STILLWATER, Okla. – Everyone suffers through occasional trips to the doctor’s office. While there is no escaping the charges that come with these visits, paying some extra attention to your personal health and the billing process will help you better manage costs.

“In addition to people living longer, household budgets remain tight in the slowly recovering economy, while health care expenses keep going up,” said Eileen St. Pierre, Oklahoma State University Cooperative Extension personal finance specialist. “It can be a tough situation.”

While you might not have control over the cost of certain procedures, following a healthy diet and regular exercise routine can add years to your life, and reduce your risk of contracting serious chronic conditions such as heart disease, Type 2 diabetes, high blood pressure and certain types of cancers.

“Poor health is expensive,” St. Pierre said. “Preventive care is always the best medicine, and will save you money in the long run.”

Of course, no matter how many vegetables you eat or miles you log on the treadmill, accidents and illnesses happen. It is important to fully understand your health insurance coverage, including applicable co-pays and the use of in- and out-of-network doctors. You also need to pinpoint just how much you are paying out-of-pocket. Any questions should be directed to your insurance company, St. Pierre said.

In preparing to pay medical bills, study them closely before writing the check or whipping out the credit card. According to Medical Billing Advocates of America, eight out of 10 medical bills contain errors.

“Request an itemized bill that shows the exact charges,” said St. Pierre, who noted one of the most common errors is bundled items that also are billed separately.  

For instance, shampoo, soap, toilet paper, trays and toothbrushes also could be listed as room and board.

Look for upcharges or more expensive services than were actually performed, and compare the bill to the explanation of benefits (EOB) provided by the insurance company.

If you find an error on the bill, call the medical facility, or if you have a question about the EOB, contact the insurance company.

“You have the option of asking your doctor if she ordered a service that appears on your bill,” St. Pierre. “Keep in mind you can’t be charged for something your doctor didn’t order in writing.”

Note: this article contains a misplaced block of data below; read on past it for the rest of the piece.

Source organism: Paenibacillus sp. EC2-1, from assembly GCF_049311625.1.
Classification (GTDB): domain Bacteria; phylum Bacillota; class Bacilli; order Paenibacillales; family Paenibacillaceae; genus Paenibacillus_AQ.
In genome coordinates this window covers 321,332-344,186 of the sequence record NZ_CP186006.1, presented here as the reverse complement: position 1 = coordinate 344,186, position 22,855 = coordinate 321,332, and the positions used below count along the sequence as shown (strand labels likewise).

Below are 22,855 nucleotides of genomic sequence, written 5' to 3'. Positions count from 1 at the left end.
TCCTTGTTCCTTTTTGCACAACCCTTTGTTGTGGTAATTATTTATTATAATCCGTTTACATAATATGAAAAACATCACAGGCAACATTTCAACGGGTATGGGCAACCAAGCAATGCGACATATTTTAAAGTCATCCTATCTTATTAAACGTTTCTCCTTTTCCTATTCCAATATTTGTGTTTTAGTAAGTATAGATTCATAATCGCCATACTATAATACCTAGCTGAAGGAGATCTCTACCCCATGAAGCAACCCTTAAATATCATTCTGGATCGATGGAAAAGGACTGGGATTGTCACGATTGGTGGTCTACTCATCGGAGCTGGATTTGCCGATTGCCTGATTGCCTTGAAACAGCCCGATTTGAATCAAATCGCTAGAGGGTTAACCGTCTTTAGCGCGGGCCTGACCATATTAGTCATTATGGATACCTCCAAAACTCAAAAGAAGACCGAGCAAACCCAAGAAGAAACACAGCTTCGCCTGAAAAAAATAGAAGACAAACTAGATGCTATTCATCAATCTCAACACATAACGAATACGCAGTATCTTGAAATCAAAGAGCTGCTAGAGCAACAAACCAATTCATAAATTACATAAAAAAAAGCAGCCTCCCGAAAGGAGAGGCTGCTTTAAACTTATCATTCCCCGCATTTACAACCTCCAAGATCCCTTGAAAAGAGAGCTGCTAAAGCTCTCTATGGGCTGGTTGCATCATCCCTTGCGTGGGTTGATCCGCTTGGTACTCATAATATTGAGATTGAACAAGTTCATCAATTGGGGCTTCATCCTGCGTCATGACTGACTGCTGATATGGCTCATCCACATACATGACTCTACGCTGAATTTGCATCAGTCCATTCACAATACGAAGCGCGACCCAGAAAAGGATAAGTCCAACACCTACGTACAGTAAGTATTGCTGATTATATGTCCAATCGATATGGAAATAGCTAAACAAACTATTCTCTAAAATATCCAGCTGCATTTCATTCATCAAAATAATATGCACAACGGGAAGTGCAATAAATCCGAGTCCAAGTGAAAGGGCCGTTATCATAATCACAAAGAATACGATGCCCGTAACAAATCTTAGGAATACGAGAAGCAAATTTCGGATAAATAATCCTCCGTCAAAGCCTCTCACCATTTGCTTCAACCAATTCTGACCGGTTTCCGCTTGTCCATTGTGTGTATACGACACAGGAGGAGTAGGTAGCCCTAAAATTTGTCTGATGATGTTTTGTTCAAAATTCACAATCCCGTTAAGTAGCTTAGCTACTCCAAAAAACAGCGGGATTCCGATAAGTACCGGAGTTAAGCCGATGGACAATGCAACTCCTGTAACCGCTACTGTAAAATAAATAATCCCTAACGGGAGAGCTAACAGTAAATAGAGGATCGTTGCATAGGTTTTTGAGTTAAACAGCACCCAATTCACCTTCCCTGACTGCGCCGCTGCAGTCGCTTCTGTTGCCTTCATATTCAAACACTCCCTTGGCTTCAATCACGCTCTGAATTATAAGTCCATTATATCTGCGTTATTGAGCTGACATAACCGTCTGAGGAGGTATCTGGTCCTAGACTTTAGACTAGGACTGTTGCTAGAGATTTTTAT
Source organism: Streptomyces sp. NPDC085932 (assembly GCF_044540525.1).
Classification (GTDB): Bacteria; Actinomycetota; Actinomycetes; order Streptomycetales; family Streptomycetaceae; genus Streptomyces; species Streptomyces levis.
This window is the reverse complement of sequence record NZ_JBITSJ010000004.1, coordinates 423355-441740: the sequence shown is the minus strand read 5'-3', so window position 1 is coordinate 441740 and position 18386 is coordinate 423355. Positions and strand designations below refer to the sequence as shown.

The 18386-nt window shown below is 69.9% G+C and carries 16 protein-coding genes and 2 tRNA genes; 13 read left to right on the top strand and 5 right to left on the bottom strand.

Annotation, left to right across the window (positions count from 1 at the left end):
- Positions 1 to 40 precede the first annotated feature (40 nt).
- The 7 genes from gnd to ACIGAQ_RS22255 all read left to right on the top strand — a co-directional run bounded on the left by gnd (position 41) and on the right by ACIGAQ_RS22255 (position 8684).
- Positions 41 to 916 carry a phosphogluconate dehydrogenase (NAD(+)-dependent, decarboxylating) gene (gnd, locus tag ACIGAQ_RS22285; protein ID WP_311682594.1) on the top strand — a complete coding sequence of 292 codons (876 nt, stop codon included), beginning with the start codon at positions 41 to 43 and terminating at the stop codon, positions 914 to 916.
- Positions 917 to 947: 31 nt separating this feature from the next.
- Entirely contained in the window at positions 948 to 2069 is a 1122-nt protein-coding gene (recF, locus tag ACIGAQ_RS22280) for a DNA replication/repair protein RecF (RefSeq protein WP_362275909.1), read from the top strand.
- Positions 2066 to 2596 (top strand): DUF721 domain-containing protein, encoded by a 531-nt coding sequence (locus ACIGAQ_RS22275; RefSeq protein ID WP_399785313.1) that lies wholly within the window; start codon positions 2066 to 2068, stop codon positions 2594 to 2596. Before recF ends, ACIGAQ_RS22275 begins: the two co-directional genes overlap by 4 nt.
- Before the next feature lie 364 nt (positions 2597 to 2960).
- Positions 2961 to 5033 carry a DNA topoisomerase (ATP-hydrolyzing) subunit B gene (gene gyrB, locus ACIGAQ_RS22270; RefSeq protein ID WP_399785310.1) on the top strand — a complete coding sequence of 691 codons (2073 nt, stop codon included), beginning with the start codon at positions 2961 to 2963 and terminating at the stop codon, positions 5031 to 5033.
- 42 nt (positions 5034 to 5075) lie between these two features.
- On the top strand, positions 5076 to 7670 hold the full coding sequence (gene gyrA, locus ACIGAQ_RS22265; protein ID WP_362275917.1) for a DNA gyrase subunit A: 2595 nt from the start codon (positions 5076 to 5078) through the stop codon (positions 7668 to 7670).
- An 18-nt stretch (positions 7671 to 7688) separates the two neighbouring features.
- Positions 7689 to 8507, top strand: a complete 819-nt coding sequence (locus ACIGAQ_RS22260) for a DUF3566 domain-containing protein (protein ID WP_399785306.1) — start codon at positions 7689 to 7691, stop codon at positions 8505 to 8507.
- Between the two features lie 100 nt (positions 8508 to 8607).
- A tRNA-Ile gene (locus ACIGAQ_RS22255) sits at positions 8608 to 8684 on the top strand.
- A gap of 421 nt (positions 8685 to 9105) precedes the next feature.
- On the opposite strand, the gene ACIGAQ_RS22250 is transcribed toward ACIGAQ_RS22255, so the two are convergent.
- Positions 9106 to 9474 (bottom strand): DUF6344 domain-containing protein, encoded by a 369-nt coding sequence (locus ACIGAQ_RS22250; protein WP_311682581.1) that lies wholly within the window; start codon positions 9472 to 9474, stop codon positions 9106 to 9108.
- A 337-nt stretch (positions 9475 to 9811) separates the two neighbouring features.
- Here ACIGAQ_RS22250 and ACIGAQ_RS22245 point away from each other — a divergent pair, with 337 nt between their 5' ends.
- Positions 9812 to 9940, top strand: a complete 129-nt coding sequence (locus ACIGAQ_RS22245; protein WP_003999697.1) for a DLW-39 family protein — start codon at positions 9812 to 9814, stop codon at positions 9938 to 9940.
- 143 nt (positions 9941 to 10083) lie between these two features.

Consider your payment options only after you are satisfied all the charges are accurate. If it is a sizable medical expense you will have a hard time paying in one lump sum, ask if there is a payment plan.

“Or, if you can pay the entire amount at one time, ask the hospital or medical facility if there’s a discount for doing so,” St. Pierre said.

There are many resources available for help paying and understanding medical bills. In Oklahoma, older adults and their caregivers can contact the statewide toll-free Senior Info-line at 800-211-2116. Inquiries are automatically routed to a specialist at one of 11 Area Agencies on Aging or sponsoring agencies located nearest to callers.

For help with paying for prescription drugs, residents can contact RX for Oklahoma at

Other helpful resources include the Medical Billing Advocates of America ( and the Patient Advocate Foundation (                 


Oklahoma State University, U.S. Department of Agriculture, State and Local Governments Cooperating: The Oklahoma Cooperative Extension Service offers its programs to all eligible persons regardless of race, color, national origin, religion, gender, age, disability, or status as a veteran, and is an equal opportunity employer.

Leilana McKindra
Communications Specialist
Agricultural Communications Services
140 Agriculture North
Oklahoma State University
Stillwater, OK 74078
Phone: 405-744-6792
Fax: 405-744-5739
Email: [email protected]

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